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Topic: Removing DC offset from differential amplifier (Read 6338 times) previous topic - next topic


Hi all,

I am running a differential amplifier (AD620 from texas instruments) to amplify signals from a load cell in some weighing scales.

I want to optimise the system by utilising all 10bits of ADC of the ardiuno capabilities.

At rest position the DC offset reads at approximately 300 (roughly 1.6V, wasted resolution)

Is it possibly to  remove this offset (1.6V) from my signal without compromising in resolution?

Obviously I can divide the voltage off the signal before it hits my Arduino but then I would loose 1.6V of resolution at the top end of the ADC. (As my amplifier and Arduino is running at the same voltage)

I could run my amplifier chip at 1.6V greater than my arduino (it can take it) to give a 10bit resolution with a 0V dc rest.

I'm hoping a simple rewire to the signal wires instead.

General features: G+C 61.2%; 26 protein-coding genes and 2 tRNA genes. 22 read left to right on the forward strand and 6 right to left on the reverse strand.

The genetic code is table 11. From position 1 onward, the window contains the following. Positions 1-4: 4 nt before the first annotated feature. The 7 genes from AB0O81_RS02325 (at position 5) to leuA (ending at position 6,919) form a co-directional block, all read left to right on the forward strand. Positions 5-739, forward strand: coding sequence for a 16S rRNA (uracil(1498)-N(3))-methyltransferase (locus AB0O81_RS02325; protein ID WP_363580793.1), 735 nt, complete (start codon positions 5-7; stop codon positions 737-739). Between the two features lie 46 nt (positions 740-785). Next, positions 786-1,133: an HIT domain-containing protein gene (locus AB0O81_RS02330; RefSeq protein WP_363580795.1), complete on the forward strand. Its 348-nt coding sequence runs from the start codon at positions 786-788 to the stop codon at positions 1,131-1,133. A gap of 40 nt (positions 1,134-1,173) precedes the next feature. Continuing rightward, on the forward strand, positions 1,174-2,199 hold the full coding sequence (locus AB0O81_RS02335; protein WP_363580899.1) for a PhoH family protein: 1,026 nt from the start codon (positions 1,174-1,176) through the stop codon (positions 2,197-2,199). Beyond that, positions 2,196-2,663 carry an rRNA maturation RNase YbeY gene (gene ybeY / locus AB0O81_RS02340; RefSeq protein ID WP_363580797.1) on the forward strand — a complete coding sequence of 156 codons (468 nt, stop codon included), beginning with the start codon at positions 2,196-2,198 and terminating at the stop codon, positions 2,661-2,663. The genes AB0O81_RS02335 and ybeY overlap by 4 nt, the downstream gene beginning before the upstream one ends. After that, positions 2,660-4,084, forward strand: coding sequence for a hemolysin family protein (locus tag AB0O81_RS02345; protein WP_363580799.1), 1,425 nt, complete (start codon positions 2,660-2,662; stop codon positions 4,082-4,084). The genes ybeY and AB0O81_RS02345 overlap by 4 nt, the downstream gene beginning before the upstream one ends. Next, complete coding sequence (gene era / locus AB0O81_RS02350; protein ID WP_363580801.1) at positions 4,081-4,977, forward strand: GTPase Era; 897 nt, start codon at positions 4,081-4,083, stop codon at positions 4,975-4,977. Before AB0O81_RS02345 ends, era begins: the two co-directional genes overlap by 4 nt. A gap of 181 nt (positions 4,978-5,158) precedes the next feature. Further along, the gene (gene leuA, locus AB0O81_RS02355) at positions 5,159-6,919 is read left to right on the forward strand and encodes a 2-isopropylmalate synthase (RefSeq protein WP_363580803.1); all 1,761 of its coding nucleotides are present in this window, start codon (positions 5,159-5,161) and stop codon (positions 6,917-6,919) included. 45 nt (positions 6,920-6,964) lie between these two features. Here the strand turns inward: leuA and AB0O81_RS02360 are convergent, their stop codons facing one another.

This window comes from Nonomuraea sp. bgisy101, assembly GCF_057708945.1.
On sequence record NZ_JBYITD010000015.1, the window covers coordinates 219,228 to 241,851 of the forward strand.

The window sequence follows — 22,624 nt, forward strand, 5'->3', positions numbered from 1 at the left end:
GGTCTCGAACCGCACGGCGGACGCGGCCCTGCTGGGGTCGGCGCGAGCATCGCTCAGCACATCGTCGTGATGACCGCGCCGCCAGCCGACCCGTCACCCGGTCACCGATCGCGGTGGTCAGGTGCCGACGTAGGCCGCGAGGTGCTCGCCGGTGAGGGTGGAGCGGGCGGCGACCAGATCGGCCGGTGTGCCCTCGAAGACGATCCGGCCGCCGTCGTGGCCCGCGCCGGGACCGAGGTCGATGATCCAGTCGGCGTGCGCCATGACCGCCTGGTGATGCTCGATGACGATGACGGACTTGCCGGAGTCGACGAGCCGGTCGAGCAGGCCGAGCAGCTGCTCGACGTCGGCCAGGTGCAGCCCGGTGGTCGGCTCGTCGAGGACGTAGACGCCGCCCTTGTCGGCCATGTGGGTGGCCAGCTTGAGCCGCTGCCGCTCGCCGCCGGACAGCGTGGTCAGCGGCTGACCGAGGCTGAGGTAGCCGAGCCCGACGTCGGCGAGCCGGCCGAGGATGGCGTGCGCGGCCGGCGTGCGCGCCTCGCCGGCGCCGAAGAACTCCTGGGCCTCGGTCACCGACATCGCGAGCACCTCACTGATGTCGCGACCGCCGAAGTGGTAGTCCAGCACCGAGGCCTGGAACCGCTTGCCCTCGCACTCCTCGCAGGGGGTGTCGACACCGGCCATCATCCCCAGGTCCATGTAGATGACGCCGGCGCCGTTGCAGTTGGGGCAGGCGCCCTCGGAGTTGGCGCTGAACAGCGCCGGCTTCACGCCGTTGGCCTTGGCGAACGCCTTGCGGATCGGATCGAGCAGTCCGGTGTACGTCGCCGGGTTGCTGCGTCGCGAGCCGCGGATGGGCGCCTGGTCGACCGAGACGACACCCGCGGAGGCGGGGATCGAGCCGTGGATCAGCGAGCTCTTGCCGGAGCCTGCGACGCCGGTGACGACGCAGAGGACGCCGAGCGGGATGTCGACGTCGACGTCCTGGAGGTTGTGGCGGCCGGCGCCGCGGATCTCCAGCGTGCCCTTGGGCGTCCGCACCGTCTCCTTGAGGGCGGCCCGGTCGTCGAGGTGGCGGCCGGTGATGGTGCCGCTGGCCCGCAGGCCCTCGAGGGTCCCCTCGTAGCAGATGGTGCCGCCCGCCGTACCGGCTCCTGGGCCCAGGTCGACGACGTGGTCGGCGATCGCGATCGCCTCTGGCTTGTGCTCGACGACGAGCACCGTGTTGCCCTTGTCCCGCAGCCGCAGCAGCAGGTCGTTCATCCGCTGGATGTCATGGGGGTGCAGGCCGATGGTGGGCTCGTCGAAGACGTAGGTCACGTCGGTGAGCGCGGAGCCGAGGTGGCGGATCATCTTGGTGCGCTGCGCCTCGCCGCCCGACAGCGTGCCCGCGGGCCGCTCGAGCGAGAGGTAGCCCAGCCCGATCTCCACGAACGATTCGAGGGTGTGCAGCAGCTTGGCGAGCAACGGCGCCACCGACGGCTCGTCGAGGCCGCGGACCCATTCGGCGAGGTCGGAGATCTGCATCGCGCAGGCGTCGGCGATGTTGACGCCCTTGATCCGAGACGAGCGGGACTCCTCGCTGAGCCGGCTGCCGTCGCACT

Any guidance would be great,



Almost resolved:

The AREF was not grounded... Now the offset is ~134.

Still not ideal! But better


Did you ever google "differential amplifier offset" ?


Google: ac coupled differential amplifier



Almost resolved:

The AREF was not grounded... Now the offset is ~134.

Still not ideal! But better

The AREF must _not_ be grounded at all.  It must be decoupled to ground [usually done on the Arduino board already]
[ I will NOT respond to personal messages, I WILL delete them, use the forum please ]


I believe the AD620 is manufactured by Analog Devices, but no matter. If you have sorted out the AREF question and still end up with a significant DC offset, just use a summing operational amplifier with a gain of 1 and a fixed input equal to (-offset) to subtract that offset from your signal. Google will provide circuit diagrams for the purpose.



This is the data sheet I have found online, goto page 15 and it says'

The reference terminal potential defines the zero output voltage
and is especially useful when the load does not share a precise
ground with the rest of the system. It provides a direct means of
injecting a precise offset to the output, with an allowable range
of 2 V within the supply voltages.

This should help you bias the output to get zero offset.
Tom... :)
Everything runs on smoke, let the smoke out, it stops running....

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